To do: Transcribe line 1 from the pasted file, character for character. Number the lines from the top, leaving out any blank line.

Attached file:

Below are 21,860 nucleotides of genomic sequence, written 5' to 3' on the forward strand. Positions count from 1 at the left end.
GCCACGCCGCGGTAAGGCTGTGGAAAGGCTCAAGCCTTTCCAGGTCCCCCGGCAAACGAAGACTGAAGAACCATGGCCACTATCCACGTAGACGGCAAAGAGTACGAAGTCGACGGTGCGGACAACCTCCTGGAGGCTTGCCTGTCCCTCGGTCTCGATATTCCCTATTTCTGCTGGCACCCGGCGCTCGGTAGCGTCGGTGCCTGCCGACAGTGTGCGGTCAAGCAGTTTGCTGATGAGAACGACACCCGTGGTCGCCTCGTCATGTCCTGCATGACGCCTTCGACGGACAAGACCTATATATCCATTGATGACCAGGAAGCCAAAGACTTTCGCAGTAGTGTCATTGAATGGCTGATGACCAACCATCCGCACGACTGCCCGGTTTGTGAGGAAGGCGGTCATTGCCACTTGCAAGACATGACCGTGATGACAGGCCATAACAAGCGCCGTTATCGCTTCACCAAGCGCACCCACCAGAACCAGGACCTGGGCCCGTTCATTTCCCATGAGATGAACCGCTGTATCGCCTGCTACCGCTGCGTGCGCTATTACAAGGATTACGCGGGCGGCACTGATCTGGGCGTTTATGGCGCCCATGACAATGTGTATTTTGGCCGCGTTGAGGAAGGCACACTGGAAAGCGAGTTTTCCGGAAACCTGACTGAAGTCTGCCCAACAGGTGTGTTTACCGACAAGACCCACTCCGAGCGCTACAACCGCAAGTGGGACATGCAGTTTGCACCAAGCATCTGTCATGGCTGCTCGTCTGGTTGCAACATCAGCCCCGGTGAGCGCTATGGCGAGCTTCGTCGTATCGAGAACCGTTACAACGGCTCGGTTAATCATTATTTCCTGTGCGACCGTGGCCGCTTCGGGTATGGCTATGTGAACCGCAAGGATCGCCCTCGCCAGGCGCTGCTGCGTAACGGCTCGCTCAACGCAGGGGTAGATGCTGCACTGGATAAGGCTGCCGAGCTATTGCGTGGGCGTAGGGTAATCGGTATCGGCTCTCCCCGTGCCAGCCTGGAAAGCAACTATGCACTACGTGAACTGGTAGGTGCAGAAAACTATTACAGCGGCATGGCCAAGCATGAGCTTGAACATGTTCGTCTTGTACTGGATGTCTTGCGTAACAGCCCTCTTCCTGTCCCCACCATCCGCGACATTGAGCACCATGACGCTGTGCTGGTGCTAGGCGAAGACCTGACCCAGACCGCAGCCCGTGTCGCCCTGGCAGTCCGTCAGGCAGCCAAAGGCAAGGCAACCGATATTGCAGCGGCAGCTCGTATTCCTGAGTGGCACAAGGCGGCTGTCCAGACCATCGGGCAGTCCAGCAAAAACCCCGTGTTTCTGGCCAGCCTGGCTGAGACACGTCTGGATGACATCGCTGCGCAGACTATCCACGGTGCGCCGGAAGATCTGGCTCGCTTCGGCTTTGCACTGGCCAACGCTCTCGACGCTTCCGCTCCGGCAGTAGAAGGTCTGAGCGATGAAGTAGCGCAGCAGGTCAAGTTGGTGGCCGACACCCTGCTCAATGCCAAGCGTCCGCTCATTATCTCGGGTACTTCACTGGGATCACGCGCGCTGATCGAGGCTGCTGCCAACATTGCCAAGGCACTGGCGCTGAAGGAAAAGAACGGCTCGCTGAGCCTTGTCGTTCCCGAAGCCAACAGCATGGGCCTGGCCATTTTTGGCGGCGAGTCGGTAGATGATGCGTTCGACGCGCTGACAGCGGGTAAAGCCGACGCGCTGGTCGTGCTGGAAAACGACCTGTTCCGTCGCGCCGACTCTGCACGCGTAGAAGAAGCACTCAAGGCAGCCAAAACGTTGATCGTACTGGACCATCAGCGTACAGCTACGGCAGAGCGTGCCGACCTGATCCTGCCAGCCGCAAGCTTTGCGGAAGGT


Below are 21,860 nucleotides of genomic sequence, written 5' to 3' on the forward strand. Positions count from 1 at the left end.